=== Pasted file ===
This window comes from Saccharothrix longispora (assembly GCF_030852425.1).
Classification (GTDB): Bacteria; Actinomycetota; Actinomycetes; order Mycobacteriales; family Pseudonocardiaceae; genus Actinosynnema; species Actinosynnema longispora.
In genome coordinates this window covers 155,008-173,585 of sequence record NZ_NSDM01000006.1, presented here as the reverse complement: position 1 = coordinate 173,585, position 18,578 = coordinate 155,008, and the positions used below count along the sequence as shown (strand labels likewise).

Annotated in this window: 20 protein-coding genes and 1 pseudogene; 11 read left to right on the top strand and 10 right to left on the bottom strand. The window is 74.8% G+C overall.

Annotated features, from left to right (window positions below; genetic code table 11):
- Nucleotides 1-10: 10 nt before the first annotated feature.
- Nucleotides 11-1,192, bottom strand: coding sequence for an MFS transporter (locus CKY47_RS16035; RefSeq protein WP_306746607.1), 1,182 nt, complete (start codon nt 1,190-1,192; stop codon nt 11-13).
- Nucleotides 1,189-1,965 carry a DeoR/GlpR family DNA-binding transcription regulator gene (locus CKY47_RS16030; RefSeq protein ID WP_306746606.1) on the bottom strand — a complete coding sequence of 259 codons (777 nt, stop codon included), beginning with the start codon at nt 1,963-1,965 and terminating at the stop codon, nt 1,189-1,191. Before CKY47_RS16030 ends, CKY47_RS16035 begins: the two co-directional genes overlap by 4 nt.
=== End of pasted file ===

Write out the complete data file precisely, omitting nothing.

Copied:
This window comes from Saccharothrix longispora (assembly GCF_030852425.1).
Classification (GTDB): Bacteria; Actinomycetota; Actinomycetes; order Mycobacteriales; family Pseudonocardiaceae; genus Actinosynnema; species Actinosynnema longispora.
In genome coordinates this window covers 155,008-173,585 of sequence record NZ_NSDM01000006.1, presented here as the reverse complement: position 1 = coordinate 173,585, position 18,578 = coordinate 155,008, and the positions used below count along the sequence as shown (strand labels likewise).

Annotated in this window: 20 protein-coding genes and 1 pseudogene; 11 read left to right on the top strand and 10 right to left on the bottom strand. The window is 74.8% G+C overall.

Annotated features, from left to right (window positions below; genetic code table 11):
- Nucleotides 1-10: 10 nt before the first annotated feature.
- Nucleotides 11-1,192, bottom strand: coding sequence for an MFS transporter (locus CKY47_RS16035; RefSeq protein WP_306746607.1), 1,182 nt, complete (start codon nt 1,190-1,192; stop codon nt 11-13).
- Nucleotides 1,189-1,965 carry a DeoR/GlpR family DNA-binding transcription regulator gene (locus CKY47_RS16030; RefSeq protein ID WP_306746606.1) on the bottom strand — a complete coding sequence of 259 codons (777 nt, stop codon included), beginning with the start codon at nt 1,963-1,965 and terminating at the stop codon, nt 1,189-1,191. Before CKY47_RS16030 ends, CKY47_RS16035 begins: the two co-directional genes overlap by 4 nt.